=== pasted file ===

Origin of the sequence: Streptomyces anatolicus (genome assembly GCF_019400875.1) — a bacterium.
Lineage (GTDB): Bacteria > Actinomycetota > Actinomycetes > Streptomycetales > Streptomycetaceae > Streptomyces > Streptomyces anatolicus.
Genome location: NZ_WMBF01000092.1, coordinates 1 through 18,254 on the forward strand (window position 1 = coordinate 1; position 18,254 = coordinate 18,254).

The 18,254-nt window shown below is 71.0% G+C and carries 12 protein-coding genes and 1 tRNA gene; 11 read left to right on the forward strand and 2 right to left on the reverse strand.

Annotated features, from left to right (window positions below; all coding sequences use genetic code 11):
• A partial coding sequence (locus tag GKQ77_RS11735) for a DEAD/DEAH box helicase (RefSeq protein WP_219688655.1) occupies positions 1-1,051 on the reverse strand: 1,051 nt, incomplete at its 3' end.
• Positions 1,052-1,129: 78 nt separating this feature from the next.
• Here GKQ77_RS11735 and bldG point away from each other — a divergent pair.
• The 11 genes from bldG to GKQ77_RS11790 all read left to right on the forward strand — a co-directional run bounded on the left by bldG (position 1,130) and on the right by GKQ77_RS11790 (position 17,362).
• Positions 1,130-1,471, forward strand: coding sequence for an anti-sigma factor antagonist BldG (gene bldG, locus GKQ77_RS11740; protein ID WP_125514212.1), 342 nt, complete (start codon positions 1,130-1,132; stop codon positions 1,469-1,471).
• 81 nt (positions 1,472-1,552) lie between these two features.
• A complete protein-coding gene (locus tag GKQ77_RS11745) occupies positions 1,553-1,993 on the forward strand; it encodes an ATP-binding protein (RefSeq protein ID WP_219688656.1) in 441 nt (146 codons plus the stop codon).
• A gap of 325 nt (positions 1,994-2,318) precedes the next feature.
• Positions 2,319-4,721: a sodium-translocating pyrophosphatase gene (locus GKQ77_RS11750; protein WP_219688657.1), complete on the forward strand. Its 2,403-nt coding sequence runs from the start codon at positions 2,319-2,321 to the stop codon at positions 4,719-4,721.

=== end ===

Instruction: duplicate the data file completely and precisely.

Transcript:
Origin of the sequence: Streptomyces anatolicus (genome assembly GCF_019400875.1) — a bacterium.
Lineage (GTDB): Bacteria > Actinomycetota > Actinomycetes > Streptomycetales > Streptomycetaceae > Streptomyces > Streptomyces anatolicus.
Genome location: NZ_WMBF01000092.1, coordinates 1 through 18,254 on the forward strand (window position 1 = coordinate 1; position 18,254 = coordinate 18,254).

The 18,254-nt window shown below is 71.0% G+C and carries 12 protein-coding genes and 1 tRNA gene; 11 read left to right on the forward strand and 2 right to left on the reverse strand.

Annotated features, from left to right (window positions below; all coding sequences use genetic code 11):
• A partial coding sequence (locus tag GKQ77_RS11735) for a DEAD/DEAH box helicase (RefSeq protein WP_219688655.1) occupies positions 1-1,051 on the reverse strand: 1,051 nt, incomplete at its 3' end.
• Positions 1,052-1,129: 78 nt separating this feature from the next.
• Here GKQ77_RS11735 and bldG point away from each other — a divergent pair.
• The 11 genes from bldG to GKQ77_RS11790 all read left to right on the forward strand — a co-directional run bounded on the left by bldG (position 1,130) and on the right by GKQ77_RS11790 (position 17,362).
• Positions 1,130-1,471, forward strand: coding sequence for an anti-sigma factor antagonist BldG (gene bldG, locus GKQ77_RS11740; protein ID WP_125514212.1), 342 nt, complete (start codon positions 1,130-1,132; stop codon positions 1,469-1,471).
• 81 nt (positions 1,472-1,552) lie between these two features.
• A complete protein-coding gene (locus tag GKQ77_RS11745) occupies positions 1,553-1,993 on the forward strand; it encodes an ATP-binding protein (RefSeq protein ID WP_219688656.1) in 441 nt (146 codons plus the stop codon).
• A gap of 325 nt (positions 1,994-2,318) precedes the next feature.
• Positions 2,319-4,721: a sodium-translocating pyrophosphatase gene (locus GKQ77_RS11750; protein WP_219688657.1), complete on the forward strand. Its 2,403-nt coding sequence runs from the start codon at positions 2,319-2,321 to the stop codon at positions 4,719-4,721.